Party hopping has become crucial today exacerbated by a insidious razor-thin temporary majority, perhaps, enjoyed by the PN government, and the thinness or thickness of that majority is wholly dependent on, if not controlled by, how Article 10(1)(c) of the Federal Constitution (FC) is explained, used, rationalised, justified and interpreted in a court of law should some party decide to take umbrage over the issue of freedom to form associations.

The grammar and syntax of “all citizens have the right to form associations” shines the spotlight on limitations and exceptions evident in Article 10(2)(a) FC where consequences detrimental to “public order and morality” becomes a veritable no-no to party hopping as it can be seen to be immoral to change allegiances from one political party membership to another causing disquiet with public order culminating, unexpectedly, with a regime change on February 28 when the seventh prime minister resigned.

Morality in Article 10(2)(c) FC brings clarity to party hopping far removed from freedom to form associations according to some apologists, advocates and adherents of this practice.

Article 10(2)(b) FC seemingly fumes at the thought that the freedom to form associations can affect the “interest of the security of the Federation or any part thereof or public order.”

The time is ripe today for Parliament to think about national unity, security and political morality to stop this party hopping habit by passing unequivocal legislation that spells out the freedom of political association thus:

“The freedom to form political associations by becoming representatives of a particular political party in the legislatures of the Federation shall not be abridged except in the event such legislators decide to join another political party, or whose party membership has been terminated which will require a mandatory resignation from the legislature in order to join another political party.” And if this new legislation is what the rakyat expect to be passed to respect their vote, Article 10(1)(c) must be repealed with all deliberate speed due to the oddities, ambiguities and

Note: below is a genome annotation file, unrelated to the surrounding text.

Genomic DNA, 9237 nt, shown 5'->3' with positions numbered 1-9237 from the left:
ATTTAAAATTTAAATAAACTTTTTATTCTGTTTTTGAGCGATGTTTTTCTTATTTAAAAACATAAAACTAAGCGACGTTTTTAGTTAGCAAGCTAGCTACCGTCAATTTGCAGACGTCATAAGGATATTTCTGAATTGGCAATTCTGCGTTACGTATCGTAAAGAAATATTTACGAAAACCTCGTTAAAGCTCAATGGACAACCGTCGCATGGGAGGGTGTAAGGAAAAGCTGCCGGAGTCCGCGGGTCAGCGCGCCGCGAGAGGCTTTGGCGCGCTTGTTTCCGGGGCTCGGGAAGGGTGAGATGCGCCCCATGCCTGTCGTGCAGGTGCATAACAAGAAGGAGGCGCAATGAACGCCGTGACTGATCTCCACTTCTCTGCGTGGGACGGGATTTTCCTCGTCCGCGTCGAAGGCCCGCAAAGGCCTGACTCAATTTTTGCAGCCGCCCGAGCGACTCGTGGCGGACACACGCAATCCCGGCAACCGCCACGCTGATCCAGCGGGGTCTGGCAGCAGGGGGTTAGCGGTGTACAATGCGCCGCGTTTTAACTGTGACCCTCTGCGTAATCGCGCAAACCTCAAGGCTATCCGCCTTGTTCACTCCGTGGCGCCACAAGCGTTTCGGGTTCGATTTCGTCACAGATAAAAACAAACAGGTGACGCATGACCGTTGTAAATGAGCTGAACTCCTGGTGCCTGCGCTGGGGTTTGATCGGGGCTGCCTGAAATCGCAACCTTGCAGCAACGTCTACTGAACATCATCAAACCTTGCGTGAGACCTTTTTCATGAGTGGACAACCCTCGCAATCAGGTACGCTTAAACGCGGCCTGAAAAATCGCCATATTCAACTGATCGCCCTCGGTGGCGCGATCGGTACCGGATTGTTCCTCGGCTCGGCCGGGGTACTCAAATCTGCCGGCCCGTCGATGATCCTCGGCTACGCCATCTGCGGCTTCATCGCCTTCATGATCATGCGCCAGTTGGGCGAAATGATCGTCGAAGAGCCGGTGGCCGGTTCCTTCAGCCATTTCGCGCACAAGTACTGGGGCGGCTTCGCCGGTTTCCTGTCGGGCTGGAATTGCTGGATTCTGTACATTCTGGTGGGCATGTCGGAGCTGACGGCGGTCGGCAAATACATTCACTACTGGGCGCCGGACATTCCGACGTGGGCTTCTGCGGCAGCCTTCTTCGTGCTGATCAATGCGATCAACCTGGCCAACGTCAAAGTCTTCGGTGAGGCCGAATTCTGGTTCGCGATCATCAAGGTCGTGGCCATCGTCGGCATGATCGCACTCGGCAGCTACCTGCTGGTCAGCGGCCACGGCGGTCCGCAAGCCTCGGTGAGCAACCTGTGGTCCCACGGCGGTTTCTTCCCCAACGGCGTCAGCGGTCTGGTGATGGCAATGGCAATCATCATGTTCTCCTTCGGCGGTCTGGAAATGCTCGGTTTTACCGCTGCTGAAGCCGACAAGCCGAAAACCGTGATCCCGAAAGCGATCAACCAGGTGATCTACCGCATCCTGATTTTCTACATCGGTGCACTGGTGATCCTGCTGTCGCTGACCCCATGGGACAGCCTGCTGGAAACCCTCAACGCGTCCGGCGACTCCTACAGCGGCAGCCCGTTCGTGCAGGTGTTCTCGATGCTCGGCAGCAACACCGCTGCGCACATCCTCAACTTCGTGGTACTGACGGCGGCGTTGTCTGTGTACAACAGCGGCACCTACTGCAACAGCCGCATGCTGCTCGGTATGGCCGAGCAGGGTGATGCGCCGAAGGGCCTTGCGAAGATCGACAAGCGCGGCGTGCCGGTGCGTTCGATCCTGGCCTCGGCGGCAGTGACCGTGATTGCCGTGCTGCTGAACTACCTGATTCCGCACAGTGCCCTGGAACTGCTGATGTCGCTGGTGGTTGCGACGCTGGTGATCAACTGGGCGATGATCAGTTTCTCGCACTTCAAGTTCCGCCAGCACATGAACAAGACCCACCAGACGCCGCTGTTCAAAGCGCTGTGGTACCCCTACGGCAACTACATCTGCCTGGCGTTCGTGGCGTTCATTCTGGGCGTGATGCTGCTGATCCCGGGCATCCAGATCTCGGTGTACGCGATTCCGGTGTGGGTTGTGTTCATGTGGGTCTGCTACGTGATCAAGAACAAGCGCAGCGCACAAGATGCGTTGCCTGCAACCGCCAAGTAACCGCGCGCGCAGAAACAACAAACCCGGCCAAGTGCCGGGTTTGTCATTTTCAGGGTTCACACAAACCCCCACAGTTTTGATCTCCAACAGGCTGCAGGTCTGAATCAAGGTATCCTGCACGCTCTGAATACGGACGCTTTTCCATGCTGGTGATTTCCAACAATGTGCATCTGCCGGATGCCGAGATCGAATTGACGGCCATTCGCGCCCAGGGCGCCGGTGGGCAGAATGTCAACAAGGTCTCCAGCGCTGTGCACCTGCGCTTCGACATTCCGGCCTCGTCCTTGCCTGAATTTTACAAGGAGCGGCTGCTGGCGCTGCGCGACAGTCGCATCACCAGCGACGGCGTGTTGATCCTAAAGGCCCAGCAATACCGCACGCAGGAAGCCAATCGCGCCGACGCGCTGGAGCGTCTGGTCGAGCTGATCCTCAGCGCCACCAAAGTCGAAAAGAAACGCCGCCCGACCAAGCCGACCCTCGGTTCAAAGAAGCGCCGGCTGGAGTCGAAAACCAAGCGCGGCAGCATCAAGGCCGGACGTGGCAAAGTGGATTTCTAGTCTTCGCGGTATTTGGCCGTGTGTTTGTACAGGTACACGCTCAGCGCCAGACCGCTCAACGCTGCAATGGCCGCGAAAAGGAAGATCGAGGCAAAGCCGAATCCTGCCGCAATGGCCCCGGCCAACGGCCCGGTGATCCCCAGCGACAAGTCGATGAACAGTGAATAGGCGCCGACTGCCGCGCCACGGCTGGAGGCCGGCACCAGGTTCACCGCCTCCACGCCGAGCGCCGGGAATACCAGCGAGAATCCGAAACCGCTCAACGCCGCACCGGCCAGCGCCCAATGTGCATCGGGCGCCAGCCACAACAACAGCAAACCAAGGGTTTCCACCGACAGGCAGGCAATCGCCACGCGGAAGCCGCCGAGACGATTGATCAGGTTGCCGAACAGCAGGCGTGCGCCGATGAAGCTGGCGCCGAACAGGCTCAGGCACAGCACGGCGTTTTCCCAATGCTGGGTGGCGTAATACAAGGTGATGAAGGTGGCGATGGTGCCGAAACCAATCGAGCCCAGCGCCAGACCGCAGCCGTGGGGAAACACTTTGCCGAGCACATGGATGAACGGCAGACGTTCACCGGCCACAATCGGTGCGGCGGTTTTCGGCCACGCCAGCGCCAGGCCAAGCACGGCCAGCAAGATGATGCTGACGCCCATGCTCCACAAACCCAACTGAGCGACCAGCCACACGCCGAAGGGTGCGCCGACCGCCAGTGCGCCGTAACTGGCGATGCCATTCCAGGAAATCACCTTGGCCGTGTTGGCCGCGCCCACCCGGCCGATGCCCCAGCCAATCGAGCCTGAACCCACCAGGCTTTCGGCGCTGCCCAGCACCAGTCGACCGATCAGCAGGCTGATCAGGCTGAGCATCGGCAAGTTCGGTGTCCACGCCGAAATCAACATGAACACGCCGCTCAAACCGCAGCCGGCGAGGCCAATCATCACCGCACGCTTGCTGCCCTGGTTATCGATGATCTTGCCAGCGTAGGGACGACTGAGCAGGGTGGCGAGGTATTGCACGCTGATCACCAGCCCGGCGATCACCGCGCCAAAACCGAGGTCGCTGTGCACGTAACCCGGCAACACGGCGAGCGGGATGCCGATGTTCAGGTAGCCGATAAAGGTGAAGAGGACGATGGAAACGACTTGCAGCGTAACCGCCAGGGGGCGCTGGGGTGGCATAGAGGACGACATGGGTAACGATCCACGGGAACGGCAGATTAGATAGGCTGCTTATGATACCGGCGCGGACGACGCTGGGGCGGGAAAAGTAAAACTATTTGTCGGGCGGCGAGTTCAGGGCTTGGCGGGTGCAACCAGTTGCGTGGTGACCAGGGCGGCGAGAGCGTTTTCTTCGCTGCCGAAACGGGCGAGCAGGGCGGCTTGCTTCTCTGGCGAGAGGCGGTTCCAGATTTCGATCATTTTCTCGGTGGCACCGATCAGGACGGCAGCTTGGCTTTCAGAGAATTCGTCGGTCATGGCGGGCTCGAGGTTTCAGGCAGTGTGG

perplexities of its inherent language.

It will be reprehensible to learn, discover or know that a party-hopper did leave the party that put him or her in the legislature for pecuniary gains as was evident during the 2009 Perak constitutional crisis when three assemblypersons defected allegedly enticed by huge offers of financial security.

If a party representative feels that his or her party’s principles or political manifestos are without pith and substance, or no longer relevant, then he or she has every right to resign the legislative seat, and go back to the rakyat for their votes as a candidate under another political banner.

That resonates well with morality and the security of the Federation as mandated in Article 10(2)(b) and 10(2)(c) FC.

Ambrose Bierce defined, and condemned, politics as “a strife of interests masquerading as a contest of principles. The conduct of public affairs for private advantage.” This reverberates as the stark naked truth when we witness the charges leveled at the usurpers of the 1MDB funds.

If the charges bear out, then it will be admissible to believe that money politics dictate party allegiances and alliances with no attachment to loyalty or nexus to morality.

The leaders of government must always remember and never forget for an instance that the resources of this country belong to the people, and that government is merely guardians and custodians taking instructions from the people after they win elections.

The people can witness genuine people-centric governance when our leaders understand this truism and put it into practice.

That, in my belief system, is the way to win an election and prove your mettle and worth as a party-hopper hoping for the best for your constituency, community and nation.

That genre of political maturity is not impossible or difficult to hone and develop for the betterment, wellbeing and advancement of the people, especially those residing in the interior regions of Sarawak who have been without basic necessities since Sarawak entered the Federation of Malaysia some 56 years ago.

The irritating aspect of this situation is that Sarawak’s petroleum revenues are more than sufficient to meet the needs of every man, woman and child in the 12 Divisions of Sarawak.

That should be the focus of the party-hopper.

What other reason should you muster to enter altruistic politics?

Ambrose Bierce’s vigilance: “One of the penalties for refusing to participate in politics is that you end up being governed by your inferiors. The whole aim of practical  politics is to keep the populace alarmed (and hence
clamorous to be led to safety) by menacing it with an endless series of hobgoblins, all of them imaginary.”

As an American would say, “damned if you did, and damned if you didn’t.”

The views expressed are those of the author and do not necessarily reflect the official policy or position of the New Sarawak Tribune.